For me, corn on the cob will always invoke nostalgic memories of summer. My family would gather and grill in my grandmother’s small concrete backyard. Our corn on the cob was slathered in salted butter as we ate and talked outside amidst the low hum of the window air conditioning units, while the summer heat made our bare legs stick to the plastic fold-away lounge chairs (it was the 1980s). My grandmother, or mother, would secure the corn with little yellow plastic picks that resembled mini corn cobs, so that us kids could better hold and handle the warm sweet buttery corn. Life was good, our worries were few, and our chins were buttery.
The orchards in and around town are ripe with plump, juicy peaches and sweet raspberries. The kids and I spend a few mornings during the week picking and plucking fruit that beckons to be used right away. My most favorite way to enjoy our hand-picked summer harvest is to nestle the sweet fruit in the belly of a giant, puffy Dutch baby. Since every baby needs a name, let’s call this one Vanilla Dutch Baby with Peaches & Raspberries.
For anyone unfamiliar with a Dutch baby, I’m not referring to a sweet cherub-faced infant from the Netherlands, although that conjures up warm, comforting thoughts as well. This Dutch baby is a puffed-up German breakfast treat baked in a piping hot cast iron skillet, resembling something of a cross between a pancake and a popover. In short, it’s oven-baked bliss.
Have you ever visited the lavender fields of Provence?
We walked through rows and rows of purple-blue swaying lavender that overlooked a sweeping orchard. The scent that rose up from the warm fields was heady and intoxicating, and it was just as breathtaking as the view. With slow and purposeful intention, I carefully chose and cut the fragrant blossoms and began to fill my little woven basket, perfuming my fingertips with each touch. My children giggled nearby as they tried to catch little white butterflies that flitted from stem to stem, always managing to evade their reaching fingers.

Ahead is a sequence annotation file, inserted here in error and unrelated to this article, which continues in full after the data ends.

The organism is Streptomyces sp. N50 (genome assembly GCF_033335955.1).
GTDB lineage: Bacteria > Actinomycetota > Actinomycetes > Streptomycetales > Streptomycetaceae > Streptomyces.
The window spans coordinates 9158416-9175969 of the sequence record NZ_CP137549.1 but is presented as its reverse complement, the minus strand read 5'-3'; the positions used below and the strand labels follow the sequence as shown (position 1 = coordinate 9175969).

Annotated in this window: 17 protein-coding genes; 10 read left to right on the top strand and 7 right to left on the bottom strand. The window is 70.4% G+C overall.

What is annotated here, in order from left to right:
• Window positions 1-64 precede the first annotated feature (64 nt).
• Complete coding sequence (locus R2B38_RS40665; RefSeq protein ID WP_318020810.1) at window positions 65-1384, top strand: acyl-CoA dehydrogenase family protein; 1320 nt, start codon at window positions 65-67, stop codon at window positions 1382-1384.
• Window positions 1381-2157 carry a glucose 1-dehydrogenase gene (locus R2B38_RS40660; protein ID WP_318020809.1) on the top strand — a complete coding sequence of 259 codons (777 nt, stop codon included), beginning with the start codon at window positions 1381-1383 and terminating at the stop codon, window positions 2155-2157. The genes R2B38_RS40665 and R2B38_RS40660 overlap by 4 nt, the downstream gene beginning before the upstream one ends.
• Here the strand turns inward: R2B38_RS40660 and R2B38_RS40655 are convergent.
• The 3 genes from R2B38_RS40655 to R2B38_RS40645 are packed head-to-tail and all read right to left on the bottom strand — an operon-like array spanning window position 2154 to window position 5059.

This sounds like a fable, doesn’t it? I’d have to agree, except that it really happened.
However, this lavender field isn’t in the heart of Provence, it’s in the heart of Port Murray, New Jersey. Really.
Winner of the U.S. Dept. of Agriculture #JerseyFreshLove Contest / June 2017
“Summer afternoon—summer afternoon; to me those have always been the two most beautiful words in the English language.” – Henry James
Long, slow afternoons bathed in a gentle amber light, melting into purple shadowy evenings aglow with the spirit of a thousand fireflies. Oh, summer, please stay…
Living in northwest New Jersey, just a stone’s throw from several generations-old family farms, means the summer harvest is quite literally, and gratefully, all around me.
In my experience, people fall into one of two categories when it comes to garlic scapes, either they love them or they don’t know what to do with them.
Those in the latter category are certainly not alone, and understandably so. Garlic scapes are elusive, their time with us is brief. Unless you grow garlic yourself, or frequent a farmers’ market, it’s quite possible that you’ve never seen scapes before.
So, if you are fortunate to have access to these beautiful green tendrils, and don’t quite know what to do with them, let’s resolve that today.
Right now my early summer garden is abundant with several different types of fragrant basil. Translation: I have more than I can use right now. While I’m pretty good at snipping off leaves for our daily meals, sometimes I just can’t keep up. So when I find it’s time to bulk harvest my basil plants, I make a big batch of my favorite summertime dressing, Roasted Garlic & Basil Vinaigrette.